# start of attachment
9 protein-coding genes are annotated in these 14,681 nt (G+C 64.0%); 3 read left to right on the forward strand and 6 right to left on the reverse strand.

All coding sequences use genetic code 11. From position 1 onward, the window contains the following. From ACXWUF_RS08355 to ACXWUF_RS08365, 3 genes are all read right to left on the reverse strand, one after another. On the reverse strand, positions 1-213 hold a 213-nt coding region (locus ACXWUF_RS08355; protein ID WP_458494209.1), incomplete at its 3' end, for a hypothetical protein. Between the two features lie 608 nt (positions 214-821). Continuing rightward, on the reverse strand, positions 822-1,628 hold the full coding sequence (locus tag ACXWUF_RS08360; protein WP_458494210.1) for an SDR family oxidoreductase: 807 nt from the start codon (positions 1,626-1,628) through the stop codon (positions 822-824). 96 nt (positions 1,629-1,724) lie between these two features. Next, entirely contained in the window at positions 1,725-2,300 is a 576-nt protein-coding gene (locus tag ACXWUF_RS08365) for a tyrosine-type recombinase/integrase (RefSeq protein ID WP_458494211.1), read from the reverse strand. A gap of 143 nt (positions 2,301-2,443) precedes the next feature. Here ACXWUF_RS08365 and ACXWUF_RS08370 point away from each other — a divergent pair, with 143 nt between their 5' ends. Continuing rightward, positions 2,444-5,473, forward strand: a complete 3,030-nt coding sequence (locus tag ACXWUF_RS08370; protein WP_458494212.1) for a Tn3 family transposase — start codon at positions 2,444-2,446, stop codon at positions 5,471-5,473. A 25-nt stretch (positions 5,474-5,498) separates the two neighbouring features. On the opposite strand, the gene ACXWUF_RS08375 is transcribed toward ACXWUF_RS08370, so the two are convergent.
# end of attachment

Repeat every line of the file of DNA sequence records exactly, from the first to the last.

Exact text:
9 protein-coding genes are annotated in these 14,681 nt (G+C 64.0%); 3 read left to right on the forward strand and 6 right to left on the reverse strand.

All coding sequences use genetic code 11. From position 1 onward, the window contains the following. From ACXWUF_RS08355 to ACXWUF_RS08365, 3 genes are all read right to left on the reverse strand, one after another. On the reverse strand, positions 1-213 hold a 213-nt coding region (locus ACXWUF_RS08355; protein ID WP_458494209.1), incomplete at its 3' end, for a hypothetical protein. Between the two features lie 608 nt (positions 214-821). Continuing rightward, on the reverse strand, positions 822-1,628 hold the full coding sequence (locus tag ACXWUF_RS08360; protein WP_458494210.1) for an SDR family oxidoreductase: 807 nt from the start codon (positions 1,626-1,628) through the stop codon (positions 822-824). 96 nt (positions 1,629-1,724) lie between these two features. Next, entirely contained in the window at positions 1,725-2,300 is a 576-nt protein-coding gene (locus tag ACXWUF_RS08365) for a tyrosine-type recombinase/integrase (RefSeq protein ID WP_458494211.1), read from the reverse strand. A gap of 143 nt (positions 2,301-2,443) precedes the next feature. Here ACXWUF_RS08365 and ACXWUF_RS08370 point away from each other — a divergent pair, with 143 nt between their 5' ends. Continuing rightward, positions 2,444-5,473, forward strand: a complete 3,030-nt coding sequence (locus tag ACXWUF_RS08370; protein WP_458494212.1) for a Tn3 family transposase — start codon at positions 2,444-2,446, stop codon at positions 5,471-5,473. A 25-nt stretch (positions 5,474-5,498) separates the two neighbouring features. On the opposite strand, the gene ACXWUF_RS08375 is transcribed toward ACXWUF_RS08370, so the two are convergent.